Monday, 17 August 2015 23:01
LONDON: European stocks lost ground on Monday afternoon, with the German market bearing the brunt of selling after data showed manufacturing activity in New York state shrank to its weakest level in August since 2009.
Benchmark indexes in Paris and Milan held up relatively well, however, with shares of French industrial group Alstom outperforming on bets its takeover will be approved.
The pan-European FTSEurofirst 300 index, which fell 3 percent last week, was down 0.1 percent while the euro zone’s blue-chip Euro STOXX 50 index was down 0.3 percent. The DAX hit its lowest level in over a month and was down 0.8 percent at 1407 GMT.
“The (U.S.) data was worse than expected and the DAX is bearing the brunt of it,” a London-based trader said.
Alstom shares rose 7 percent after two people familiar with the matter told Reuters that General Electric was expected to get EU approval for a proposed 12.4 billion-euro ($ 13.8 billion) bid for Alstom’s power business.
Shares in Hennes & Mauritz advanced 1.1 percent after the fashion retailer reported higher sales.
Europe’s second-quarter earnings season has been one of the best in five years, supporting dividends.
“Despite a constant ‘wall of worry’ Europe is delivering on growth,” UBS strategist Joao Toniato wrote in a note to clients.
“European profit margins are expected to improve in 2015. And the recovery is being driven by Italy and Spain.”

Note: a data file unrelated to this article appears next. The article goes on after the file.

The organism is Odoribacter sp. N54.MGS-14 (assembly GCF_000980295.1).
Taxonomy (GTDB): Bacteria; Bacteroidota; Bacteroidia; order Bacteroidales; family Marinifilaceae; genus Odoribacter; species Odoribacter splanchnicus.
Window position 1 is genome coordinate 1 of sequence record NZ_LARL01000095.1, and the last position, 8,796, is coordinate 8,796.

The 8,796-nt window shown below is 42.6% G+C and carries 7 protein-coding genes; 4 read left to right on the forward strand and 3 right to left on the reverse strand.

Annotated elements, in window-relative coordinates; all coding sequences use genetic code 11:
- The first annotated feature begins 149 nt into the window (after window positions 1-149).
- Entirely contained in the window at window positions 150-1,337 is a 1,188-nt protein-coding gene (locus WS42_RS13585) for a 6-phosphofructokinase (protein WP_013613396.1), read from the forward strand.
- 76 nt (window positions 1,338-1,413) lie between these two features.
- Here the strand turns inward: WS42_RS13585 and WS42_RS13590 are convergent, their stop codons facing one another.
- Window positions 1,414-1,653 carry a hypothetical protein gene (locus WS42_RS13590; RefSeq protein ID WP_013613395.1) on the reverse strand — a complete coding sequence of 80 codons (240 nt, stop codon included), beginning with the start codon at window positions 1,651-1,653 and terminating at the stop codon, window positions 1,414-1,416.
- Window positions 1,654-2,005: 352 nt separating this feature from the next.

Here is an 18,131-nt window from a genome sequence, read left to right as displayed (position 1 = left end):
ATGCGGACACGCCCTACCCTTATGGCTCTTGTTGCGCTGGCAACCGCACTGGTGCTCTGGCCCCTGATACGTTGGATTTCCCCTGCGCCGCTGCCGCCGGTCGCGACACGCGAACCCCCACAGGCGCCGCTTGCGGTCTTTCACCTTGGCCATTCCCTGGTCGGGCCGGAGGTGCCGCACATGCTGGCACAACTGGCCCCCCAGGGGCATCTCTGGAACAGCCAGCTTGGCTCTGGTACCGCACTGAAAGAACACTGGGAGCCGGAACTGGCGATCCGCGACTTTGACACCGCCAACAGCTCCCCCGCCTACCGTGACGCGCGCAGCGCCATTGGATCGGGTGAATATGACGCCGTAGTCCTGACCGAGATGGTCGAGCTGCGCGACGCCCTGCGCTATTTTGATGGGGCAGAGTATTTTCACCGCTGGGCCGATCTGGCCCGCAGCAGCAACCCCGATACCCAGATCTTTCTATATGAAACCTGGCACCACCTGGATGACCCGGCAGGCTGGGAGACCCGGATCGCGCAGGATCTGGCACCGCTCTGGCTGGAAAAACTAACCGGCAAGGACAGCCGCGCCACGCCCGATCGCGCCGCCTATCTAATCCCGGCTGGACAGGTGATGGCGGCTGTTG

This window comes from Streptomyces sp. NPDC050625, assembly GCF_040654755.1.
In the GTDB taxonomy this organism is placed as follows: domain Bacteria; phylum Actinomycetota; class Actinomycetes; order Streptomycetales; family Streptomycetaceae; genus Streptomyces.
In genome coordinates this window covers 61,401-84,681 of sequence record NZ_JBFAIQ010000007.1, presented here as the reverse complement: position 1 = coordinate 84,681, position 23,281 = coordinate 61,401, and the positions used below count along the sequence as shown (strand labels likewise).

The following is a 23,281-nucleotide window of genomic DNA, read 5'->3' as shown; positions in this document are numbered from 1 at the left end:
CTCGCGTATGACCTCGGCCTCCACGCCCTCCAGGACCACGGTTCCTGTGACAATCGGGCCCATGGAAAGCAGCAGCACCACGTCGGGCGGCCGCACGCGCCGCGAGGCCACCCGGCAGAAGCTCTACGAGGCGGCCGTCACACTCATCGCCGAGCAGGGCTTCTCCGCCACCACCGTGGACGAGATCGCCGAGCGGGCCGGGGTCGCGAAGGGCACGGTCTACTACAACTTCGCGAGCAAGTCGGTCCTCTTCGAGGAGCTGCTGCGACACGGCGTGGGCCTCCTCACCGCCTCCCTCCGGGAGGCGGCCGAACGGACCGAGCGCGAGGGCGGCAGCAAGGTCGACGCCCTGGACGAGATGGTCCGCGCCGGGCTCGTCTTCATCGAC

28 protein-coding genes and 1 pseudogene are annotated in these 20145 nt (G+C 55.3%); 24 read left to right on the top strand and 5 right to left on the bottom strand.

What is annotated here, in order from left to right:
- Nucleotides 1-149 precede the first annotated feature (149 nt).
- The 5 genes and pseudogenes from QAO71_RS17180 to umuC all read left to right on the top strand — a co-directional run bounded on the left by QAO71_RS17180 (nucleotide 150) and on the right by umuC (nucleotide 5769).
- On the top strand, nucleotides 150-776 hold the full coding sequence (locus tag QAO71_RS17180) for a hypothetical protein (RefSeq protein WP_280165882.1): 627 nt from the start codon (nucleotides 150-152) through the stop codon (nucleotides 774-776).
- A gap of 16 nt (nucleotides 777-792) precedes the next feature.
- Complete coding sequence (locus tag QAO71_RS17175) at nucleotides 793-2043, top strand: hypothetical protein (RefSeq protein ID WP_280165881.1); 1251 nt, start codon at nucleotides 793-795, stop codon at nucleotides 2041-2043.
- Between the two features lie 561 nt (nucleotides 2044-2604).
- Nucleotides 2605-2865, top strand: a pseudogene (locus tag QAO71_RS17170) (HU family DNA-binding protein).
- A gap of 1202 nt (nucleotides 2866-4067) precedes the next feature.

Carmaker BMW rose 0.2 percent and other European automakers rose after Barclays analysts said that even though the Chinese economy was slowing, the worst-case scenario had already been priced in for BMW.
Equity strategists at JP Morgan said China’s currency devaluation last week was not a game changer for stocks. “We remain bearish on commodity equities, but believe the weakness in consumer plays should not continue,” strategist Mislav Matejka said.
Both the Euro STOXX 50 and FTSEurofirst are up around 10 percent since the start of 2015, as economic stimulus measures from the European Central Bank have helped to counter worries over China and Greece’s debt problems.
Despite the prospect of a confidence vote after some lawmakers from the ruling Syriza party rebelled over a new bailout deal, the Athens stock market was up 0.4 percent, having given up the bulk of earlier gains. The index has slid nearly 20 percent since the start of 2015.